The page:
Delivery firms are working with retailers to help them reduce costs by providing scannable codes that consumers can bring to retailers such as Walgreens or UPS stores that accept the returns, according to industry executives. Walmart is allowing shoppers who purchase items online to schedule a time for FedEx to pick them up.

Processing online returns can cost $10 to $20, excluding freight, depending on the item, said Rick Faulk, chief executive of Locus Robotics, which uses robots to help automate returns.

"Returning to a store is significantly cheaper because the retailer can save the freight, which can run 15% to 20% of the cost," Mr. Faulk said. Online return rates run about triple those of purchases made in physical stores, he said.

In past years, retailers urged shoppers to return online orders to stores not only to reduce costs but also to boost sales because customers tend to make additional purchases while there, Mr. Faulk said. Doing so this year is problematic given capacity constraints on retailers and the reluctance of some consumers to frequent enclosed public spaces.

"Gone are the days of popping into stores without feeling anxious, so I'm doing almost all my returns by mail," said Brittany Connor, who lives in Philadelphia.

She recently tried to return a $16.91 cat harness she bought from the online pet retailer Chewy Inc. because it was too small. Chewy told her to donate the harness to an animal shelter. It refunded her the money and sent her a new harness in a bigger size. "I love that," said Ms. Connor, 32 years old, who works in public relations.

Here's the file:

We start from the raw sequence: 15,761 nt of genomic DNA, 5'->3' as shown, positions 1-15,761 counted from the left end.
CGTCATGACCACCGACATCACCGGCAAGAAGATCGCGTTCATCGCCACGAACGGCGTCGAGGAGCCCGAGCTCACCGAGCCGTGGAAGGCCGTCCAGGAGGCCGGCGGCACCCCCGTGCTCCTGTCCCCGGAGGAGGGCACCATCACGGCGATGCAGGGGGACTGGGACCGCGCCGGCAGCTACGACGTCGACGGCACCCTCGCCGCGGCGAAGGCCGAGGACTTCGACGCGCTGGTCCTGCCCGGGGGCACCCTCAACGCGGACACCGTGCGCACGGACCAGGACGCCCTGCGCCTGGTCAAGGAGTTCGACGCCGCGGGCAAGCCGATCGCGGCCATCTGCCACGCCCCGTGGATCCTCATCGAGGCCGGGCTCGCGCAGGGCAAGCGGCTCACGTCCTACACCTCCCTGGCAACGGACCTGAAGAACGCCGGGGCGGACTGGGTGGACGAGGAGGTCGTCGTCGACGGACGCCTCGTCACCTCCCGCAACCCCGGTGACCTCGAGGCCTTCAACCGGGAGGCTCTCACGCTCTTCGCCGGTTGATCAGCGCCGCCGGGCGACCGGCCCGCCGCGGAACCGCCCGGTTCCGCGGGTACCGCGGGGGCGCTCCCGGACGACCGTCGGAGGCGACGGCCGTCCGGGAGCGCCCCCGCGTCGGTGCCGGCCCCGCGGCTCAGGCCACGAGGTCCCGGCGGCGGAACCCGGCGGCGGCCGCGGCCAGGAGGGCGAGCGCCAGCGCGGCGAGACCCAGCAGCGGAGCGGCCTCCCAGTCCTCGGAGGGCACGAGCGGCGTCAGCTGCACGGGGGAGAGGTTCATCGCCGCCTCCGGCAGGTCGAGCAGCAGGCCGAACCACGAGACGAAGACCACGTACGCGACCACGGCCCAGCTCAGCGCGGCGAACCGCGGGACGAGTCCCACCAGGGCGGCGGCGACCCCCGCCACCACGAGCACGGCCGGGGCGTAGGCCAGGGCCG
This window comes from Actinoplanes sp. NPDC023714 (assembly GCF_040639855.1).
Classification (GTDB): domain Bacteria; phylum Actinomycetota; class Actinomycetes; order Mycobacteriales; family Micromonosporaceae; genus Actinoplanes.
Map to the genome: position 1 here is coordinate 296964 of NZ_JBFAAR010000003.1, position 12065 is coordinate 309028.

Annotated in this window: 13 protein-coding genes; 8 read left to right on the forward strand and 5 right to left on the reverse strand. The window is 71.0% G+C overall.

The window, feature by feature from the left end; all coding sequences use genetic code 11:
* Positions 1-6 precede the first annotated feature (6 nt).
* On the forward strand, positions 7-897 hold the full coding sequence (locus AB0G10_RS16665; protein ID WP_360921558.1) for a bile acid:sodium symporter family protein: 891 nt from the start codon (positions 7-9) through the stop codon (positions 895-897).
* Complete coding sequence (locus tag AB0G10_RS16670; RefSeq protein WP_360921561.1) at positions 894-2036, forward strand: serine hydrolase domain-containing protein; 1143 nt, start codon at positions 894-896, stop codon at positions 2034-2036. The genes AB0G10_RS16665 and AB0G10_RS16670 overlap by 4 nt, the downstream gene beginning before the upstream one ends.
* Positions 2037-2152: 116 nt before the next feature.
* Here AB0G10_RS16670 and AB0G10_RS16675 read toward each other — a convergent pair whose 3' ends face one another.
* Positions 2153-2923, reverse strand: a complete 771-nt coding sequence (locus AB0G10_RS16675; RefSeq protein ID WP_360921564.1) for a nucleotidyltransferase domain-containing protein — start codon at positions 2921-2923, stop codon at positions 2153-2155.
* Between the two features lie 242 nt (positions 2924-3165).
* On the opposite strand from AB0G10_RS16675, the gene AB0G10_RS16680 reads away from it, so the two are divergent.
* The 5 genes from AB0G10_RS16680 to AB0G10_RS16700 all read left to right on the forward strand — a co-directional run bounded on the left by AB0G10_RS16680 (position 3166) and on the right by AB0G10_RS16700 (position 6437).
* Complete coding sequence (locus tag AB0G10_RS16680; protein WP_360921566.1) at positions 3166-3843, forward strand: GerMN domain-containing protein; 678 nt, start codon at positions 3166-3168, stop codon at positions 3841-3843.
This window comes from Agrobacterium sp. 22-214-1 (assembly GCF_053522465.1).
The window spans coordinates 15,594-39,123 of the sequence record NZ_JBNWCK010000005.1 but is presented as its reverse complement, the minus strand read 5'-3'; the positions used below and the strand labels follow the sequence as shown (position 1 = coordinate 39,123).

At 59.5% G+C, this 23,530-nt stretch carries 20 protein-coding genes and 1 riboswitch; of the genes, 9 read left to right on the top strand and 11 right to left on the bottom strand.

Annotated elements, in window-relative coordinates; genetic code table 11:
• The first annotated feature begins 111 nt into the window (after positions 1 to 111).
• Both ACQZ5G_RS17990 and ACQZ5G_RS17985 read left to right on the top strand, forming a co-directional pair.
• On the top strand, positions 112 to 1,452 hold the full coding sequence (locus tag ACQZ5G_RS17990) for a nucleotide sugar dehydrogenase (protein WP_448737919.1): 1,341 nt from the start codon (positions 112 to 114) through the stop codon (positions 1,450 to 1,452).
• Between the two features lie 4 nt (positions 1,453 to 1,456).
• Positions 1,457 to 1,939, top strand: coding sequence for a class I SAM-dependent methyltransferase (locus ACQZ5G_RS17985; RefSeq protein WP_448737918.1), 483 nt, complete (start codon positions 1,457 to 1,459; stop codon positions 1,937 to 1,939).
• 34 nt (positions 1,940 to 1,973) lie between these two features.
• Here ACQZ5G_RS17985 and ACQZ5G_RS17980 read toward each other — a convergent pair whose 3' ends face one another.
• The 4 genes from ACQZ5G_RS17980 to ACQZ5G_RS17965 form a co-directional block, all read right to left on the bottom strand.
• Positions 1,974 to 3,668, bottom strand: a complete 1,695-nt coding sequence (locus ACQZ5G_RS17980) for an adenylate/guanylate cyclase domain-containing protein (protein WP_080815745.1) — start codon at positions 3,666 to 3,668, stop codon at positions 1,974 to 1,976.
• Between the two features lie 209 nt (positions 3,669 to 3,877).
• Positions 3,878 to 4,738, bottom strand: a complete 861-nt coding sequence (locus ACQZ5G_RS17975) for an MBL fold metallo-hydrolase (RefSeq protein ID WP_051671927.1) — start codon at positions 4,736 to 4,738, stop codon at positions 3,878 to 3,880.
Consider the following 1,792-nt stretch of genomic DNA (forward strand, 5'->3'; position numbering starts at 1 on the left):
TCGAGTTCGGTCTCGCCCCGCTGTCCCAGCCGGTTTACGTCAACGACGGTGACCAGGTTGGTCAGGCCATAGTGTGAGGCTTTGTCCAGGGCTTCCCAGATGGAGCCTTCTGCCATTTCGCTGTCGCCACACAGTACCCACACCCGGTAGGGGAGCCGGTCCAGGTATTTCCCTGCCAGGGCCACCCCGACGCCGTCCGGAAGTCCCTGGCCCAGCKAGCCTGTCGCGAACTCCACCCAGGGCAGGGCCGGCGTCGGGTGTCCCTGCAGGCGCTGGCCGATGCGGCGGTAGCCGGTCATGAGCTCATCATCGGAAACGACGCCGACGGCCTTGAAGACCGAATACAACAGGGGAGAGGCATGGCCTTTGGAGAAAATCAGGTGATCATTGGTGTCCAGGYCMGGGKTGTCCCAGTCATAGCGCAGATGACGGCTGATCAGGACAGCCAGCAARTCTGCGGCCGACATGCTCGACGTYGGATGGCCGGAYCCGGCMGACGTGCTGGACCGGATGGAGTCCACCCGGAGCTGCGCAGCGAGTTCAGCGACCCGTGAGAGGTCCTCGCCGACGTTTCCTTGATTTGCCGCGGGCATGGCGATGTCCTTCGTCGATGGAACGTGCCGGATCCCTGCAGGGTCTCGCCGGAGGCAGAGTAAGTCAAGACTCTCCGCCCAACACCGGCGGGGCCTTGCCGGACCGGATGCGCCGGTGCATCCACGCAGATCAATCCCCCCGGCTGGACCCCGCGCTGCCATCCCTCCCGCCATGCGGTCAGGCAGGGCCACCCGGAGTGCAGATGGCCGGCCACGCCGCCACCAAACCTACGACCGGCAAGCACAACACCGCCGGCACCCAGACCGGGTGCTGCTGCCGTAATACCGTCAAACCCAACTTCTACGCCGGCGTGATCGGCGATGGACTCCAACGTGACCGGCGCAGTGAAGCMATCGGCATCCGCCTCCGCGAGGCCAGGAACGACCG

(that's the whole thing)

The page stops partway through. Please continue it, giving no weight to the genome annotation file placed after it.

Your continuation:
A Chewy spokeswoman said the company is committed to providing customer-friendly return policies.

Jan Edmiston, a Presbyterian pastor from Charlotte, N.C., ordered the wrong version of a book titled "What Lies Between Us." Instead of an antiracism book, she bought a thriller by the same name. Rather than asking her to send it back, Amazon issued a refund and told her to keep it.

"How much money is Amazon making to be able to absorb these mistakes?" Ms. Edmiston asked. She has been using the errantly ordered book to prop up her laptop for Zoom calls. She plans to give it away.

Cybercriminals are getting wise to these new return techniques.

"People do this for the sport of it, not just for monetary gain," said Yuval Ben-David, an analyst at Sixgill, a cybersecurity company.

The most common method is to claim an item didn't arrive or was defective, Mr. Ben-David said. Then the criminals use social-engineering techniques to try to persuade the retailer to issue a refund. One common technique among scammers is to claim to be afraid to sign for packages during the pandemic for fear of catching Covid-19, he said.

About a quarter of all dark-web chatter about return fraud in the past year focused on Amazon, according to Sixgill. The criminals say Amazon's algorithms are more likely to detect fraud if the account is newly opened, which has led to a secondary market for older accounts, according to Mr. Ben-David.

Write to Suzanne Kapner at and Paul Ziobro at


(END) Dow Jones Newswires

January 10, 2021 05:44 ET (10:44 GMT)

Copyright (c) 2021 Dow Jones & Company, Inc.